After a lot of prayers and bargains and refreshing the (multiple) windows I had open, I finally got a confirmation page that my application had gone through.

When I went to Twitter, riding the high of actually making it under the wire, and searched the hashtag #hboaccess, I noticed something pretty unsurprising, but a little disappointing. There were 1000 applicants accepted, and for every one of them there were ten people flipping off HBO and cursing the entire program because they didn’t make it.

There were a lot of questions about how this could have been avoided. Why this happened. What it meant. But there were also a lot of (understandably) angry writers who felt like they had lost out on a major opportunity.

I am not the most diverse woman. I am white. I am straight. I am middle class. Some might say I should have left this for the more diverse, and those people have a right to that opinion. But that opinion is based on prejudice. Because whether I should get to or not, I qualified.

And I would do it again in a heartbeat, because of statements like this one:

…the limited bandwidth of Without A Box serves as a metaphor for the career trajectory of many diverse writers in America: There is only so much room for people like you here. I don’t think it’s hyperbole to say diverse writers are explicitly told this again and again. By fellowships like these, yes, but also by literary magazines and publishing houses and art galleries and academia and so on and so forth. It’s real.

Even white, straight woman like me are discriminated against in the film industry and publishing world. We are taken less seriously or made to feel shitty about our writing. And what’s worse, the window is narrowing, and soon, there may not be enough room for us to fight for the right to Write. The playing field is a swarm of talented people banging on the door until their knuckles are bloody. Banging, and being ignored.

Hollywood continues to finance reboots because they are a sure thing.

Publishers continue to buy shit because it sells.

Original content rarely makes it through the door.

Readers and viewers complain about the crap they are given. Readers and viewers, nevertheless, consume it.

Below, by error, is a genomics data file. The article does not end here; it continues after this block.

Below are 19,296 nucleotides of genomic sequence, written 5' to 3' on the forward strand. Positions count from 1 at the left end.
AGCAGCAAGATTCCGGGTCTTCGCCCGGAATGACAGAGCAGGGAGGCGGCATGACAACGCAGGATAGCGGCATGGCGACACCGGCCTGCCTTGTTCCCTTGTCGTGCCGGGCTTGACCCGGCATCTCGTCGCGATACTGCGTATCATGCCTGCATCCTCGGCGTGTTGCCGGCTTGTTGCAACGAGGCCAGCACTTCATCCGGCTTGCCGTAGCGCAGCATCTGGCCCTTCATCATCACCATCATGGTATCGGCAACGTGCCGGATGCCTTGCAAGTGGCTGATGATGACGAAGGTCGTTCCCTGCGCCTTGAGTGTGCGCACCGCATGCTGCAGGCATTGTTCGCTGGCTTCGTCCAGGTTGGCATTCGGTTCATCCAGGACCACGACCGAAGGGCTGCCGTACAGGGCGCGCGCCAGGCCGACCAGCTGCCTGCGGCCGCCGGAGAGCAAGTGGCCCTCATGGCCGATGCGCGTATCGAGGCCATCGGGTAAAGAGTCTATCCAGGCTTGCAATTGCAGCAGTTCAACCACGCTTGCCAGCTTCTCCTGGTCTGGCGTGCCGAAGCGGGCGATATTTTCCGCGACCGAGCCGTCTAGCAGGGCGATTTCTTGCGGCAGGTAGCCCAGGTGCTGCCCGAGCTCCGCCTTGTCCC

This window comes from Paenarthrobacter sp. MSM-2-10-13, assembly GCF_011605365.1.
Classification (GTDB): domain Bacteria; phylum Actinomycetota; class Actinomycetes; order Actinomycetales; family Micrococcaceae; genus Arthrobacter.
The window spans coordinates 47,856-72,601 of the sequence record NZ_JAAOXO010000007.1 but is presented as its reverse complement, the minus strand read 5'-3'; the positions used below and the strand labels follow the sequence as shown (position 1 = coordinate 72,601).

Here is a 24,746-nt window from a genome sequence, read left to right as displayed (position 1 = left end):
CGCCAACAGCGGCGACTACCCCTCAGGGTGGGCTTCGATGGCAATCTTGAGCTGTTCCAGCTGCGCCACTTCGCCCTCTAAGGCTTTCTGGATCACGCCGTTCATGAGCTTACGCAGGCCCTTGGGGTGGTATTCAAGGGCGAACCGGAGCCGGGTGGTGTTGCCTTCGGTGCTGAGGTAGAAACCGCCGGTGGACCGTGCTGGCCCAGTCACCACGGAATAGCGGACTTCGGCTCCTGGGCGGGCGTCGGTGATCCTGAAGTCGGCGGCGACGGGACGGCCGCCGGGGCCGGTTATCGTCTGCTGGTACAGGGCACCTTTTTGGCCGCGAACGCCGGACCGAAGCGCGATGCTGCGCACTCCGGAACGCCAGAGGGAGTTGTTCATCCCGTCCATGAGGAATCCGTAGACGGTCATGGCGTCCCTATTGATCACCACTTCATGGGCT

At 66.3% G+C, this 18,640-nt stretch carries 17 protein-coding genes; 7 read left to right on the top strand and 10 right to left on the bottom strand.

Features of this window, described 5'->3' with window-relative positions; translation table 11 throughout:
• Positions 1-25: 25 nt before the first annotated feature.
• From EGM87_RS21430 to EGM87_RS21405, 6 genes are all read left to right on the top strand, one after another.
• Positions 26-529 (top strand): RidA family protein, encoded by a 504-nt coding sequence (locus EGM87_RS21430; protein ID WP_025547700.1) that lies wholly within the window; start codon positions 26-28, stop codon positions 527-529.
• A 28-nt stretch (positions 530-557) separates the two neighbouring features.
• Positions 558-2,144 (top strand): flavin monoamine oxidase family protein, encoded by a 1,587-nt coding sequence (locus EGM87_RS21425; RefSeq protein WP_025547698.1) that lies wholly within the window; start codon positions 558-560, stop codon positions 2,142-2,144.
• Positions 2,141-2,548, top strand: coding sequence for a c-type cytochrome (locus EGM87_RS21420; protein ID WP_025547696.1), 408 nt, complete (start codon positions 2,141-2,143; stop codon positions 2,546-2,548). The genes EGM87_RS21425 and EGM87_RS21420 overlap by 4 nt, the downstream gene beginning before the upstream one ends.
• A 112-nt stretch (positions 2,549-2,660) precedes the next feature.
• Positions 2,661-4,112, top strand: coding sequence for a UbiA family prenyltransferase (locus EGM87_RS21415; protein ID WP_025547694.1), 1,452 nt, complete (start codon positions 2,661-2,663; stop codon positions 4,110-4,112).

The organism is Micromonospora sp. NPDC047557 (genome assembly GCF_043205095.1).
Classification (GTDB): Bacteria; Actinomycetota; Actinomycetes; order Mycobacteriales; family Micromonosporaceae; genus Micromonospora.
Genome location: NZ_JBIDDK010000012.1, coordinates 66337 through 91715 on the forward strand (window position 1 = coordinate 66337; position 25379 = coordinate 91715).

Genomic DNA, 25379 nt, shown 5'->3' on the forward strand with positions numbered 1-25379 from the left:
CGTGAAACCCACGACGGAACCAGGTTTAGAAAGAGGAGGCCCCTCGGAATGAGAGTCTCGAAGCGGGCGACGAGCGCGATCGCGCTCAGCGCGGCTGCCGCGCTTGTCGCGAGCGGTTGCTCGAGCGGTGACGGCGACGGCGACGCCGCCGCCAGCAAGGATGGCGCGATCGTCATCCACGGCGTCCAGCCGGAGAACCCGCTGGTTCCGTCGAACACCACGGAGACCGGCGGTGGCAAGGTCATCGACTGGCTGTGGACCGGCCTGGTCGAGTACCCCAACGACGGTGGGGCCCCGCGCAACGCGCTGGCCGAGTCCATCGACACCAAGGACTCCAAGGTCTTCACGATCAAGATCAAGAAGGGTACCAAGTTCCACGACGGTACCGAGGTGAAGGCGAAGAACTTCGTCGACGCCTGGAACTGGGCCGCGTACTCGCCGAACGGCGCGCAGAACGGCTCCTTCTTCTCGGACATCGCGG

I am diverse because I am still the minority in the Film Industry. I am deserving of a chance to place my name at the top of the stack. I’ve been working a long time to get published. I’ve been writing screenplays since I was a child. I am dedicated and I am sick of the bullshit.

More and more creatives are turning to self-publishing, to YouTube, to indie pub or indie films, to teaching, or to crying into a bowl of ice cream and lamenting the life and death of their dreams.

Fighting back starts with believing you deserve to win.

I believe it for myself, whether I am an abysmal failure or a soaring success. Maybe even more when I look around and realize none of these fuckers is buying what I’m selling. I don’t stop pushing it. I push harder.

What the HBO application process taught me was simple: I want it bad enough to act a fool to get it. I better keep acting a fool.  I better bloody up my knuckles pounding on that door, and then I better go back to the drawing board and up my game because if I don’t someone else will. And then who can I blame but myself?

What’s Up Wednesday

WUWAutumnWhat’s Up Wednesday is a weekly meme geared toward readers and writers, allowing us to touch base with blog friends and let them know what’s up. Should you wish to join us, you will find the link widget at the bottom of Jaime’s blog.

What I’m Reading

I still have 100 pages on Allegiant. I know, I know, I’ve been reading it for a week now. But last week I used it as a writing incentive and it worked so well, that I have stretched it out much longer than anticipated. I am feeling many things about this book. I am not sure I am really ready to write about any of it yet.

What I’m Writing

Oh, yeah, so I’ve been writing a lot. Using Allegiant as incentive, plus getting to scenes I was eager to write, plus gearing up for NaNoWriMo resulted in me adding 5,635 words to my WiP.

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I’ve chosen this gif which best illustrates my feelings on that subject.

What Inspires Me

NaNoing. I am thrilled to be participating in NaNo this year. I am psyched. For those of you who don’t know me well, it is important to understand a very core principle about me in order fully grasp the depths at which this event can motivate me:

I am a pathologically competitive person.